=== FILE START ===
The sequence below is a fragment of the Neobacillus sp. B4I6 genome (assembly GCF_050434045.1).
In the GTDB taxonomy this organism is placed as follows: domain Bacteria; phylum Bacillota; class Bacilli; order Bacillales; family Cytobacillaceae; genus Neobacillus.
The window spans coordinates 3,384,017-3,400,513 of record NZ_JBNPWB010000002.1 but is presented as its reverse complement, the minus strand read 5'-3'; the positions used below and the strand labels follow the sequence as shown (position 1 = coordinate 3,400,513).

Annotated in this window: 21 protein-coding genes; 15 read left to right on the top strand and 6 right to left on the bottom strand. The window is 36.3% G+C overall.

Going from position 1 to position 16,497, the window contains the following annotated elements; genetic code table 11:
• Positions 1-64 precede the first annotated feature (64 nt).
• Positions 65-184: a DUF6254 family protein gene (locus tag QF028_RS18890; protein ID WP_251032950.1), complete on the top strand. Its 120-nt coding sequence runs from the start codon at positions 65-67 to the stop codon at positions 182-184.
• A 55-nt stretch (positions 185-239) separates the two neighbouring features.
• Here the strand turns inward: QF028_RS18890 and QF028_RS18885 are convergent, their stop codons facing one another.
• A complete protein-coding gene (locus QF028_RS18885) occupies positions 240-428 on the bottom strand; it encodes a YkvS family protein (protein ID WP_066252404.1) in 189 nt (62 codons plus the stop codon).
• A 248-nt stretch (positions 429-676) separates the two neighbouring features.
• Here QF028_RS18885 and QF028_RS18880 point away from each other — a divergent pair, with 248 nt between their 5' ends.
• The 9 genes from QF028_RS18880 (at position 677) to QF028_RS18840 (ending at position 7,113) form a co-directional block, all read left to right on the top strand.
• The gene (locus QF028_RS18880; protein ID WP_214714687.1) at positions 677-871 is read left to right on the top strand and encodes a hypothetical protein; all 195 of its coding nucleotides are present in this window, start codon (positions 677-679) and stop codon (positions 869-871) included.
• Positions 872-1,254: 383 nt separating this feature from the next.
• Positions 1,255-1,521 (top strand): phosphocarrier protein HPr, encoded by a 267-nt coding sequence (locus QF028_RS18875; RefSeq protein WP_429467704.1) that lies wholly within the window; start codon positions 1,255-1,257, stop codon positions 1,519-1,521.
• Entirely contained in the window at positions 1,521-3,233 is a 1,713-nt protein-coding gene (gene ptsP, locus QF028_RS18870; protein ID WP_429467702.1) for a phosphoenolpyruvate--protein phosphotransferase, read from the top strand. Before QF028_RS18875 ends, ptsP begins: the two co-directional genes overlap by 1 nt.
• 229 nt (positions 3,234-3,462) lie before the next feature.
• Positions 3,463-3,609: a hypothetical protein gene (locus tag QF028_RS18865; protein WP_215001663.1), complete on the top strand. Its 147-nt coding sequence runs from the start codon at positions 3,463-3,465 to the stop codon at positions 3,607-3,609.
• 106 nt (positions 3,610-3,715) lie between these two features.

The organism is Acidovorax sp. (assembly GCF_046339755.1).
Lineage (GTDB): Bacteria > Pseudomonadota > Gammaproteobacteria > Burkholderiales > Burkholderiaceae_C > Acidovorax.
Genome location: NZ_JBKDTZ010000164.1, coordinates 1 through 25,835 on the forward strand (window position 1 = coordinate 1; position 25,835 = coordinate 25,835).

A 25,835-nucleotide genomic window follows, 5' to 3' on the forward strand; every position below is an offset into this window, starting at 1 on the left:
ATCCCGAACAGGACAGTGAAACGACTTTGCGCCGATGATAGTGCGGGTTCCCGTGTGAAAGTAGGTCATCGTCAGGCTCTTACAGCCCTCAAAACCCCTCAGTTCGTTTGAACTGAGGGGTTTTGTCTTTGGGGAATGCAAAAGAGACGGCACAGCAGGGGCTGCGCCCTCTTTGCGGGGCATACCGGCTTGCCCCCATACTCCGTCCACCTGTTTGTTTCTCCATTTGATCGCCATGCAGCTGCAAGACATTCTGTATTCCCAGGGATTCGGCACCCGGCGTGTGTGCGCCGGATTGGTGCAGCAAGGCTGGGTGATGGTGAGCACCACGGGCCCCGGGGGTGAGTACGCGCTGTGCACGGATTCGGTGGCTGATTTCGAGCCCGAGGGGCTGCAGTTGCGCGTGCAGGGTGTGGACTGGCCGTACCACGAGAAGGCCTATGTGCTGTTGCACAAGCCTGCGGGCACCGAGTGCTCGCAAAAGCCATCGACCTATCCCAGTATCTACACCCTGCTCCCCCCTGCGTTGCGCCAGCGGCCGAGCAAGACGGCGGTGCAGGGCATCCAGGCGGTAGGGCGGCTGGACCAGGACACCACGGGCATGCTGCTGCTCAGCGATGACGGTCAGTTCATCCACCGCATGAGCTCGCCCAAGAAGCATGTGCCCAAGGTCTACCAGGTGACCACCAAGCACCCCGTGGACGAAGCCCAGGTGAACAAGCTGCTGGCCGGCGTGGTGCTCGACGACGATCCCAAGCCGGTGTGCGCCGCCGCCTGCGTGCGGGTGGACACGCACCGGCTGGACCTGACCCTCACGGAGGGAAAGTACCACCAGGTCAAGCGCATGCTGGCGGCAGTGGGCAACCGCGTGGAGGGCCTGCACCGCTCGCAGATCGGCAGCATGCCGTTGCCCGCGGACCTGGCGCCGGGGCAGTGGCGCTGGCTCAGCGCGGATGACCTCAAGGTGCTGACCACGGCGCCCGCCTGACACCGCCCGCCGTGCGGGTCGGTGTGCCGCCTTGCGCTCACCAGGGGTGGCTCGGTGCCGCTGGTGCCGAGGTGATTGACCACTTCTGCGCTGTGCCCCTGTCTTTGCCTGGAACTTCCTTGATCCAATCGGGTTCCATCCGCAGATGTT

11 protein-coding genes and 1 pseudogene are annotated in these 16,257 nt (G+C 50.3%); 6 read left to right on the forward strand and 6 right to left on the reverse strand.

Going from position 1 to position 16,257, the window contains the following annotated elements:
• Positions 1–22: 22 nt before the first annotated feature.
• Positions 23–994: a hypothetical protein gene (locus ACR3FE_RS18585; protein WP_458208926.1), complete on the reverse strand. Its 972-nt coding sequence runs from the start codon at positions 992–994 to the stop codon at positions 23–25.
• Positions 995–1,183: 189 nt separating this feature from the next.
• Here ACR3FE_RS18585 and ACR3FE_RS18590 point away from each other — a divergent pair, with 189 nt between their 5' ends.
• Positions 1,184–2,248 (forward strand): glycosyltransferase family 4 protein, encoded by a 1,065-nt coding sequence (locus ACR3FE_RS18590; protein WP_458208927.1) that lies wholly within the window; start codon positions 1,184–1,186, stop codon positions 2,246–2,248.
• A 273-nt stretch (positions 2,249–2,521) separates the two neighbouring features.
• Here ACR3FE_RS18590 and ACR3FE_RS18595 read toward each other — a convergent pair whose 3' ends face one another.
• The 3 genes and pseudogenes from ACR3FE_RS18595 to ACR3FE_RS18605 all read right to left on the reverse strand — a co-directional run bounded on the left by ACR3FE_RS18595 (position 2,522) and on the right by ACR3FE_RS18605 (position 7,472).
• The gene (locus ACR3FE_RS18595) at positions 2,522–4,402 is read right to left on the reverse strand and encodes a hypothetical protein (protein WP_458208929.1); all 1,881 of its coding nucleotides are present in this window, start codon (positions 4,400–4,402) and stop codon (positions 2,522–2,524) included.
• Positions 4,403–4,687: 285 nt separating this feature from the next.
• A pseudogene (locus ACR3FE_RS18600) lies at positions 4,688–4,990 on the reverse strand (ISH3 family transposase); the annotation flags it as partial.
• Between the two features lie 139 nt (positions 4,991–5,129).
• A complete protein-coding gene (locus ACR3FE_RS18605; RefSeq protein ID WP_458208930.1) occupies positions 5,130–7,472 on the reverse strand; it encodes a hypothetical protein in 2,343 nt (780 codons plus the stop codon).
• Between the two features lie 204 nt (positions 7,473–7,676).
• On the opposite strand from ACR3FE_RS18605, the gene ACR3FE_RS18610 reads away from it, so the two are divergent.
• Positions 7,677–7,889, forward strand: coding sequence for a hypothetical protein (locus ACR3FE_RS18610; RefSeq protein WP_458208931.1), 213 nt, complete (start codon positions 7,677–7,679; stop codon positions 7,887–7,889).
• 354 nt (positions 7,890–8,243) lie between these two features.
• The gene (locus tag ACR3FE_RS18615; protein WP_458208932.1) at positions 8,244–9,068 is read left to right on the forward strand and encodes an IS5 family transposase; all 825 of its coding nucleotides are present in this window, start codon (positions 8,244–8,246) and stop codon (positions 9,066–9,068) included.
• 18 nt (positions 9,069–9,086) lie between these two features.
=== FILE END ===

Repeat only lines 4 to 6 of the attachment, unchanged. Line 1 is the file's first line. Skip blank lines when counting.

Annotated in this window: 21 protein-coding genes; 15 read left to right on the top strand and 6 right to left on the bottom strand. The window is 36.3% G+C overall.

Going from position 1 to position 16,497, the window contains the following annotated elements; genetic code table 11:
• Positions 1-64 precede the first annotated feature (64 nt).